NFPA 921 Sections 7-4.1, 7-4.2, and 7-4.3
[interFIRE VR Note: Tables and Figures have not been reproduced.]
7-4.1 Purpose of Interviews. The purpose of any interview is to
gather both useful and accurate information. Witnesses can provide such
information about the fire and explosion incident even if they were not
eyewitnesses to the incident.
7-4.2 Types of Interviews. Interviews can generally be categorized
into three different types. These include interviews with those you can
approach with an attitude of trust, interviews with those you should approach
with caution, and interviews with those you should approach with an attitude
7-4.3 Preparation for the Interview. The fire investigator should
be thoroughly prepared prior to conducting any type of interview, especially
if the investigator intends to solicit relevant and useful information.
The most important aspect of this preparation is a thorough understanding
of all facets of the investigation.
The fire investigator should also carefully plan the setting of the interview,
namely, when and where the interview will be held. Although the time that
the interview is conducted may be determined by a variety of factors, the
interview should generally be conducted as soon as possible after the fire
or explosion incident. A timely interview will ensure an accurate recollection
of the incident by the witness.
Whenever possible, the interview should be conducted after the examination
of the fire scene, although there are instances when this may be impractical.
The scene examination may serve as the basis for specific questions relating
to the incident. The environmental setting is an important consideration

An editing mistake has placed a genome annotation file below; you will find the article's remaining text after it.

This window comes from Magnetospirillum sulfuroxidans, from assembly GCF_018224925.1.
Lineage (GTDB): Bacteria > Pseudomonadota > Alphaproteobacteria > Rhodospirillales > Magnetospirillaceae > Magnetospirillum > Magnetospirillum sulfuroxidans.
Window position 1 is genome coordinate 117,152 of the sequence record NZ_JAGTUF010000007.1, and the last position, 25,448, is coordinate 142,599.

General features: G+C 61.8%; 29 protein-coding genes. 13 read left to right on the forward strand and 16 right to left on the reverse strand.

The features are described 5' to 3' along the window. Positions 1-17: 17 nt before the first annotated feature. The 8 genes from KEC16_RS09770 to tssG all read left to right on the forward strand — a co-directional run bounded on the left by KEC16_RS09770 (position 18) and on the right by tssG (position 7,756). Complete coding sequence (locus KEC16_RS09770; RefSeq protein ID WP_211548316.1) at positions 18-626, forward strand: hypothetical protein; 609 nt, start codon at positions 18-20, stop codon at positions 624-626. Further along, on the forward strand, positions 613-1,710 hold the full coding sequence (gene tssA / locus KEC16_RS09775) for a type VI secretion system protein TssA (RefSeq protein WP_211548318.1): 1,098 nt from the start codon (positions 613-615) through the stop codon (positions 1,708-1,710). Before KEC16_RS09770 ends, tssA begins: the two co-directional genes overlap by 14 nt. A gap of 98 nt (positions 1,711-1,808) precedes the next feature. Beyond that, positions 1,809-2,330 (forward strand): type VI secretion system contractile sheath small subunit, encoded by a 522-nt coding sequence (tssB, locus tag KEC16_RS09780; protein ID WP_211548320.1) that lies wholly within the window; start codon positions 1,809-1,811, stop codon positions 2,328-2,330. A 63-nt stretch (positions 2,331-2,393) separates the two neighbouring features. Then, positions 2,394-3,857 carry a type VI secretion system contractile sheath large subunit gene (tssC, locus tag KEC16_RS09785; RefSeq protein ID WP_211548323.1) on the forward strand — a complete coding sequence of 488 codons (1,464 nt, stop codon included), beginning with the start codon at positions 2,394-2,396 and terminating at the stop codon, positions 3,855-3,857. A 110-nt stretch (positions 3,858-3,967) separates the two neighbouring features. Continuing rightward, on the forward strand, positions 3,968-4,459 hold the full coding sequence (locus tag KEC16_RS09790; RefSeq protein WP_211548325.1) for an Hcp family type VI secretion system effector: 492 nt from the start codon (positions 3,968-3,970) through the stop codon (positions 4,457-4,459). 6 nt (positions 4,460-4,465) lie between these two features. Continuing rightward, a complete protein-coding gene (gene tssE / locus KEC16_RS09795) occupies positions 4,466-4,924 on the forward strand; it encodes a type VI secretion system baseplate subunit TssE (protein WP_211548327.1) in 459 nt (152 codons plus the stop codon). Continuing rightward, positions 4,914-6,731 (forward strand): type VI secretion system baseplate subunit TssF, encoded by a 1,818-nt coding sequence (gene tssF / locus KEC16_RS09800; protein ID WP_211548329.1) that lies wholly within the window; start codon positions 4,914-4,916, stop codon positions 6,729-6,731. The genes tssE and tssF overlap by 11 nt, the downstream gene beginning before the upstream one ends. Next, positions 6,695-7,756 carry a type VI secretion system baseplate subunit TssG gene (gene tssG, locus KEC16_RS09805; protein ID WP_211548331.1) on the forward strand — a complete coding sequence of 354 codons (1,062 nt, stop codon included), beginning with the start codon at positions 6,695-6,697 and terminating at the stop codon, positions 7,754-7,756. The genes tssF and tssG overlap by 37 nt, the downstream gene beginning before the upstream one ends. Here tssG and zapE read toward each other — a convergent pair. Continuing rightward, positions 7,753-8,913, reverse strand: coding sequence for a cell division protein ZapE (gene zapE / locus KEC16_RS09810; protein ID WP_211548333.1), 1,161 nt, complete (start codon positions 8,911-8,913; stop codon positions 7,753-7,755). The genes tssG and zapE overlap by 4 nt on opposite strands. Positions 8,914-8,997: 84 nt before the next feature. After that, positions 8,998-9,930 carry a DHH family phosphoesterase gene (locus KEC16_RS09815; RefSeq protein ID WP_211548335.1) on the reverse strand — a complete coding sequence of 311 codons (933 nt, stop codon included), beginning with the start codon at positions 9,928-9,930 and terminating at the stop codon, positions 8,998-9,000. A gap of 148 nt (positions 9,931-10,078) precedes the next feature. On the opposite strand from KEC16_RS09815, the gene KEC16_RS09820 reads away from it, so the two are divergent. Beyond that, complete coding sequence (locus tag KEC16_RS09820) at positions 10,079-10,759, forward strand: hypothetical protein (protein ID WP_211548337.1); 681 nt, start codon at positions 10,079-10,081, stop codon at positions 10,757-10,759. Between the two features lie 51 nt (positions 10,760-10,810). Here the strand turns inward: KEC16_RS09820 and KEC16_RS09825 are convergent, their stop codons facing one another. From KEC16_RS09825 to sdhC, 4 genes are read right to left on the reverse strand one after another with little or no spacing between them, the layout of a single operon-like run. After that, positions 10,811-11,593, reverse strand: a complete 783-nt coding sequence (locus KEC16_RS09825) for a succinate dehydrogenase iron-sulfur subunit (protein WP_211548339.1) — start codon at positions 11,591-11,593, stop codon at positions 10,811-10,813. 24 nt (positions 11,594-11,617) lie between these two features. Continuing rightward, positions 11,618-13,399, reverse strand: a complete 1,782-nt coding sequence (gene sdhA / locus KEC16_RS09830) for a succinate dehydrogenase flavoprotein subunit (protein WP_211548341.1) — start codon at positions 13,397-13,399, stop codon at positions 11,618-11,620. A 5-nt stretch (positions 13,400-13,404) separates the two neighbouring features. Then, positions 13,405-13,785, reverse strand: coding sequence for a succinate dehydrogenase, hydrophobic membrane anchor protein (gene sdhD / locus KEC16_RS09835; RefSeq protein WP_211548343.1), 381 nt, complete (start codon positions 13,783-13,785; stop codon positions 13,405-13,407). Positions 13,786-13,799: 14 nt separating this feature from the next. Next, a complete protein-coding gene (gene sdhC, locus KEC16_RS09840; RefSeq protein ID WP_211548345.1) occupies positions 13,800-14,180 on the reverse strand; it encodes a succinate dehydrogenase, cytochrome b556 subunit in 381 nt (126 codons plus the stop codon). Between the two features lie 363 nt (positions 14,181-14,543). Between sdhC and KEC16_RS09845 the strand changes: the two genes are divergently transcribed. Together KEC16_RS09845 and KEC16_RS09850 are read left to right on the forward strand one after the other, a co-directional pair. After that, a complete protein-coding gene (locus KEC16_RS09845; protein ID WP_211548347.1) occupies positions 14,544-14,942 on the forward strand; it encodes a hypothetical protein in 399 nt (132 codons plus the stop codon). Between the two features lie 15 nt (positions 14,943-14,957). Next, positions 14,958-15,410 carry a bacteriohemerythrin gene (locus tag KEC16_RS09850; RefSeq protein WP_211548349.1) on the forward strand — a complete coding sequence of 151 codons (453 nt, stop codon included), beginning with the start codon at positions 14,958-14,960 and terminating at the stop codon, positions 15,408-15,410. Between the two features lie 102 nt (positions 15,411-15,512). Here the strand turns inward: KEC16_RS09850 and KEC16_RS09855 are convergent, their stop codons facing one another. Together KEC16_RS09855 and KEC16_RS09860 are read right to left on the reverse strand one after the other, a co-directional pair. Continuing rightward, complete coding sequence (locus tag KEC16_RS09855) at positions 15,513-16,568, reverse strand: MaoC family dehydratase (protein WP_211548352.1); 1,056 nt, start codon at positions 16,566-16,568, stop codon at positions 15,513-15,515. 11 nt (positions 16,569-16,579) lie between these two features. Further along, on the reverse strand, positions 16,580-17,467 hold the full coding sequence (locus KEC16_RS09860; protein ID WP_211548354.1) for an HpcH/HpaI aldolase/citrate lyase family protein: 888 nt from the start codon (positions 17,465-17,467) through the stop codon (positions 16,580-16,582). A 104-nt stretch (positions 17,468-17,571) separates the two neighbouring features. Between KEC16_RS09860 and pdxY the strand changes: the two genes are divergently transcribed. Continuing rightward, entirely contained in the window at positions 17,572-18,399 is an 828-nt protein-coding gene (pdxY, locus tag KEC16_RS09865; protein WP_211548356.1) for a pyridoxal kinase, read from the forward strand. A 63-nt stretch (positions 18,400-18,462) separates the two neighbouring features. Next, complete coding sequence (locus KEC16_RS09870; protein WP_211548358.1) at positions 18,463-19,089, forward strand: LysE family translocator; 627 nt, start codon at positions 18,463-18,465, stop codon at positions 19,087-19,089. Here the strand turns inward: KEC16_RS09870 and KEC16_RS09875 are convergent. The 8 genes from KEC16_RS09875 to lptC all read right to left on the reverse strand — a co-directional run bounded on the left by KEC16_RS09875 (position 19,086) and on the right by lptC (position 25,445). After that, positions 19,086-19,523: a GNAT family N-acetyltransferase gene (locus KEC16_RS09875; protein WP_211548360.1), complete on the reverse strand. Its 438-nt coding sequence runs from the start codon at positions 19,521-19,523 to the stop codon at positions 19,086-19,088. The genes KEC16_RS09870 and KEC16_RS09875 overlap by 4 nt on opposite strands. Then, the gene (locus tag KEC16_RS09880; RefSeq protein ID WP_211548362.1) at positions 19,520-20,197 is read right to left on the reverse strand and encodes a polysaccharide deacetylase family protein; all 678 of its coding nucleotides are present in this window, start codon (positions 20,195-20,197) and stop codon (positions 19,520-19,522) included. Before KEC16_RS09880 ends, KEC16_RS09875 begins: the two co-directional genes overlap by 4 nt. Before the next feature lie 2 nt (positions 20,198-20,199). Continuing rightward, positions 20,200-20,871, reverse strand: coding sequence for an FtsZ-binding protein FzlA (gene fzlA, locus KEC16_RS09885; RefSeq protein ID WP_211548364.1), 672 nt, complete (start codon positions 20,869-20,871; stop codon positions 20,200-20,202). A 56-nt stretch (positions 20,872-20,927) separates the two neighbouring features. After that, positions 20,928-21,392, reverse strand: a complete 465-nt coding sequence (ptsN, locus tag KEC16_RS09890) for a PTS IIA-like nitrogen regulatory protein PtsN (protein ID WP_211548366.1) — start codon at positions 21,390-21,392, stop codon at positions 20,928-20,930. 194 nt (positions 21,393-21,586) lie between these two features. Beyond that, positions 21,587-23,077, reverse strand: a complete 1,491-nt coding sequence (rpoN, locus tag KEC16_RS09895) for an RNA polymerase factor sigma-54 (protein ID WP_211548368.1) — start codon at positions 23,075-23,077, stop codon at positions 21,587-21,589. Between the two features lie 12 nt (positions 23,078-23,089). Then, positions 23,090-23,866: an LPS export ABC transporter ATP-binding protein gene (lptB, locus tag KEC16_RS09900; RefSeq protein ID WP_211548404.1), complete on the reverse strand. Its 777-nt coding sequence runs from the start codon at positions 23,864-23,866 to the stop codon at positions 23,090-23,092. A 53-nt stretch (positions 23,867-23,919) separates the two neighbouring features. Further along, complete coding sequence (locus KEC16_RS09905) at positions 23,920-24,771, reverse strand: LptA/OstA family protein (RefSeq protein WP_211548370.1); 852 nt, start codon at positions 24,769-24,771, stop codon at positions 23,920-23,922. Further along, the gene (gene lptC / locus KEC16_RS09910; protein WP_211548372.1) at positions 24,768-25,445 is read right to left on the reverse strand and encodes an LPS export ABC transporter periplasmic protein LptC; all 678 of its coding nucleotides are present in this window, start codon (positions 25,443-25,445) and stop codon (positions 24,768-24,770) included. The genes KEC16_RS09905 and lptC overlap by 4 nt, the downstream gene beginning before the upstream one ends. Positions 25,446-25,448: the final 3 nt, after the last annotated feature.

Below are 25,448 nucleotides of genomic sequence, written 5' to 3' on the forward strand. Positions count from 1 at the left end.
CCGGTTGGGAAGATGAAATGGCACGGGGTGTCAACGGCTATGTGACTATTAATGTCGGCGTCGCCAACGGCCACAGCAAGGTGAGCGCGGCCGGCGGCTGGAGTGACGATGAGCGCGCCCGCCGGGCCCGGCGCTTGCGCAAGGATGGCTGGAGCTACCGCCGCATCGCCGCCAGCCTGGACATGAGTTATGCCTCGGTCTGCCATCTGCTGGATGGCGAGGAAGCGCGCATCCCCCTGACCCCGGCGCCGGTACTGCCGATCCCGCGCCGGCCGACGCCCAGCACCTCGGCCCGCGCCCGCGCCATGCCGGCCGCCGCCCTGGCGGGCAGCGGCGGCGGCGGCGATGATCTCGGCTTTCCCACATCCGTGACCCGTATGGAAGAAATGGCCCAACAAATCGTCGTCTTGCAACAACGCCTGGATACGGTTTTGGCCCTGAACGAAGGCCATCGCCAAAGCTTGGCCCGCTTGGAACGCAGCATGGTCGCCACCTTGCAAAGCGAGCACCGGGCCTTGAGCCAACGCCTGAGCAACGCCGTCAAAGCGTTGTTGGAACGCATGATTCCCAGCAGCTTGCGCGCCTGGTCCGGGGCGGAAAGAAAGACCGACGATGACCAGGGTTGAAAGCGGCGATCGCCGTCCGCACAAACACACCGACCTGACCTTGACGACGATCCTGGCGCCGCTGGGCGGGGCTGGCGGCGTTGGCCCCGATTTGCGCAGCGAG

for the effectiveness of the interview. The interview should be conducted
in a setting that is free of distractions.
The interviewer and the person being interviewed should be properly identified.
The interview should, therefore, begin with the proper identification of
the person conducting the interview. The date, time, and location of the
interview, as well as any witnesses to it, should be documented.
The person being interviewed should also be completely and positively
identified. Positive identification may include the person's full name,
date of birth, Social Security number, driver's license number, physical
description, home address, home telephone number, place of employment, business
address, business telephone number, or other information that may be deemed
pertinent to establish positive identification.
Lastly, the fire investigator should also establish a flexible plan or
outline for the interview.
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Taken from NFPA 921Guide for Fire and Explosion Investigations
1998 Edition, copyright © National Fire Protection Association,
1998. This material is not the complete and official position of the NFPA
on the referenced subject, which is represented only by the standard in
Used by permission.